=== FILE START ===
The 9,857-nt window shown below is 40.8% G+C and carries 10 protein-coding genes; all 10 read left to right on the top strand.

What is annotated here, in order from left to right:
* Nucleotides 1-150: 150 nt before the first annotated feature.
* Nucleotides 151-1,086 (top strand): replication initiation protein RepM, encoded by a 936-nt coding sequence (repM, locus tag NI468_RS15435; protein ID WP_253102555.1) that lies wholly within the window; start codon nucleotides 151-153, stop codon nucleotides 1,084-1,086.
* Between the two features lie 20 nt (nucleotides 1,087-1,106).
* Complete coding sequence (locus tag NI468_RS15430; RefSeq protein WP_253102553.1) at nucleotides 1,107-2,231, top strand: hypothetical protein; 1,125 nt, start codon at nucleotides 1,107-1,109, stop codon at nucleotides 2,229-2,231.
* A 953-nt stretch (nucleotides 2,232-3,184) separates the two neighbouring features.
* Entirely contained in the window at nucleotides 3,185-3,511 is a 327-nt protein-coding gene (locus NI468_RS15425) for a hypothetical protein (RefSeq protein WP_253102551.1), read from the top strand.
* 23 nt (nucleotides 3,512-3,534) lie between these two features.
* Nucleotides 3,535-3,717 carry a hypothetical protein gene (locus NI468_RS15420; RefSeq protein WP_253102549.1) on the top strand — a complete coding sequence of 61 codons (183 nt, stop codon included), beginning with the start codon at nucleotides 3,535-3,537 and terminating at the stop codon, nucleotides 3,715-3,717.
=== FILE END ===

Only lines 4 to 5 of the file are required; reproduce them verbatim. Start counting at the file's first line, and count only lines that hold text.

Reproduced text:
* Nucleotides 151-1,086 (top strand): replication initiation protein RepM, encoded by a 936-nt coding sequence (repM, locus tag NI468_RS15435; protein ID WP_253102555.1) that lies wholly within the window; start codon nucleotides 151-153, stop codon nucleotides 1,084-1,086.
* Between the two features lie 20 nt (nucleotides 1,087-1,106).